So I am trying to study and compare two different samples (thin films) of the same material but with different cooling rates. I made one that was cooled slowly, allowing it to nucleate and crystallize ...
A. Wells's user avatar
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How does amorphous $\rm SiO_2$ crystallize?

I know crystalline $\rm SiO_2$ changes its crystalline structure depending on temperature, but what happens to amorphous $\rm SiO_2$ if you heat it up? I could find nothing on this topic. Is it ...
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Why do oxides form amorphous films instead of crystalline films?

If I oxidize a metal at room temperature, say aluminum, why does it form an amorphous material instead of crystalline $\rm Al_2O_3$?
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SAXS vs. X-ray diffraction?

Both small-angle X-ray scattering and X-ray diffraction can be used to obtain structure factors, though I imagine the wave vectors accessible to each are different (?). What are the main differences ...
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Do the ideas of Bloch wavefunction and Bragg scattering of electrons which apply to crystals also apply to liquid Mercury?

Do the ideas of Bloch wavefunction and Bragg scattering of electrons which apply to crystals also apply to liquid Mercury ? Why is it that electrons in the liquid are not localised by the disordered ...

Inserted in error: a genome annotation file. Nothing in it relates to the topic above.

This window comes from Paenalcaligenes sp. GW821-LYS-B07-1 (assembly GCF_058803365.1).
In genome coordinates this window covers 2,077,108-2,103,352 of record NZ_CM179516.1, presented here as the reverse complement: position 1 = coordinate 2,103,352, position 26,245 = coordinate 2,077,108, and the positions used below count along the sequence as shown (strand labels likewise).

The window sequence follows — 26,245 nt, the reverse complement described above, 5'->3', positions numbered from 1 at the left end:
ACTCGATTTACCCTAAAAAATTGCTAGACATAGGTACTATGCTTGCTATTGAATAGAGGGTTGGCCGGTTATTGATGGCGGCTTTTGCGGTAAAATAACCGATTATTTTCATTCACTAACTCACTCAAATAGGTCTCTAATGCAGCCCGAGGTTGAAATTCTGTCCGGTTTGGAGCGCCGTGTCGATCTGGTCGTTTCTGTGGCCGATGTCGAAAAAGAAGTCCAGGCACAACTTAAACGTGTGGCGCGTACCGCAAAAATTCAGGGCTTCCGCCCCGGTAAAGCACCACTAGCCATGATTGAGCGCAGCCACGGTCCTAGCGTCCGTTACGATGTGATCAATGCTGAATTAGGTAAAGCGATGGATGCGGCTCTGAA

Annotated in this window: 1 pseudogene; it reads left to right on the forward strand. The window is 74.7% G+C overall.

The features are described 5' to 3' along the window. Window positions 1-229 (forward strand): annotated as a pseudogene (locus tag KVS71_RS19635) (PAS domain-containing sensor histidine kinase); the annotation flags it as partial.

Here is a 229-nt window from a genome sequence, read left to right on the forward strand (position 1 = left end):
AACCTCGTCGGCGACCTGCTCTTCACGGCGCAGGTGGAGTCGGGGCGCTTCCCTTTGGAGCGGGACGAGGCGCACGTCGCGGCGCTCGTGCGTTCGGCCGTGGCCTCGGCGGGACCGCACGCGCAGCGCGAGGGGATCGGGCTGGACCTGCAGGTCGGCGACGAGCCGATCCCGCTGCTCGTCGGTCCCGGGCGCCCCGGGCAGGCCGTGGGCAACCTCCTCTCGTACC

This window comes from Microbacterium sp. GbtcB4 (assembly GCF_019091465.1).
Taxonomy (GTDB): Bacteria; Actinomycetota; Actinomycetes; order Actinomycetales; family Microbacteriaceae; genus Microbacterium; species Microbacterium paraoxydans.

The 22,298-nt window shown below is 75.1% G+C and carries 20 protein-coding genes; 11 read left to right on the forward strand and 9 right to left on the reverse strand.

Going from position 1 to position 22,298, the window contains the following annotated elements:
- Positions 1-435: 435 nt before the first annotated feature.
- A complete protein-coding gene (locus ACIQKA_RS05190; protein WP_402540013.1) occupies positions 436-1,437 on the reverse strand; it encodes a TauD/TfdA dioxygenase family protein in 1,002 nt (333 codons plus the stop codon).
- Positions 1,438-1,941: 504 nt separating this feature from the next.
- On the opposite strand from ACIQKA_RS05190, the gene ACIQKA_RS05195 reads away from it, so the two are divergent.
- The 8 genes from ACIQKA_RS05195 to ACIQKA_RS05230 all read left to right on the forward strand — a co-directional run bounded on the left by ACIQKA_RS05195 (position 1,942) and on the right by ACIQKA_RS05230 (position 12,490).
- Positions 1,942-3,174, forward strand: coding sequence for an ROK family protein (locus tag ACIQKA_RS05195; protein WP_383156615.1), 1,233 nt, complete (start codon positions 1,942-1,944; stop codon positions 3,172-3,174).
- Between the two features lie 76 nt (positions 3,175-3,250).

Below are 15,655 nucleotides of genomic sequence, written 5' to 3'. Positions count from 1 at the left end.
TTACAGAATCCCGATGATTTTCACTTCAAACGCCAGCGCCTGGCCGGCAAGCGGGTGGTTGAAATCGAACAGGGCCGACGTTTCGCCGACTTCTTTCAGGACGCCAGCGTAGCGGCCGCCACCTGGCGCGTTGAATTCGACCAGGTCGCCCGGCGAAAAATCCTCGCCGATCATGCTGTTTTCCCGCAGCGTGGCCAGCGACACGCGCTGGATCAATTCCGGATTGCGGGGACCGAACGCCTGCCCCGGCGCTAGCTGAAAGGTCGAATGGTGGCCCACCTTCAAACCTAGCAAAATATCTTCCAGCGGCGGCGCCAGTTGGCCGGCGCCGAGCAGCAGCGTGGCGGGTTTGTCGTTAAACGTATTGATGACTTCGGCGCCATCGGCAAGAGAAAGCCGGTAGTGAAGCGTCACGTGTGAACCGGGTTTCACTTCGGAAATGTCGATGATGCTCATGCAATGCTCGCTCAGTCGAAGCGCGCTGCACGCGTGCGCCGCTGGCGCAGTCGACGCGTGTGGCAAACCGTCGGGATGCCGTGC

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Air bubble's weight measurement

https://en.wikipedia.org/wiki/Bubble_(physics) https://en.wikipedia.org/wiki/Soap_bubble https://www.instagram.com/p/CE4FSctpCdu/?utm_source=ig_web_button_share_sheet Is it possible to create air ...
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Is there a relation between the domains in broken (but not shattered) tempered glas and the amorphous structure of glass?

When a thick plate of glass is hit (strong enough) by an object (say a shoe, by which I don't like to encourage vandalism, but I think that's happened when I saw the glass plate at a train station). ...
Deschele Schilder's user avatar
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Which factors determine whether a substance will be amorphous or crystalline on solidification?

What decides whether a substance will be crystalline or amorphous when it solidifies? I heard various folklores that the method of condensation of a liquid (fast or slow cooling) can be a factor ...
Solidification's user avatar
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Why does squashed clay 'hug' the press rather than spreading out?

In this demonstration a piece of clay (or clay-like material) is squashed under a press. The lump of clay initially spreads out under the ram of the press. But once it reaches the edge of the ram ...
StayOnTarget's user avatar
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Loss of optical fibers -- where is the limit?

I'm wondering what is the physical limit of loss in optical fibers. How much of the loss, that can be seen in today's optical fibers can be removed by optimizing the production procedure and how much ...
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What gives amorphous solids their solidity?

I understand that amorphous solids (like glass and plastic) don't have a symmetric lattice structure to their molecules or atoms, as do typical solids. It is often said that their molecules are ...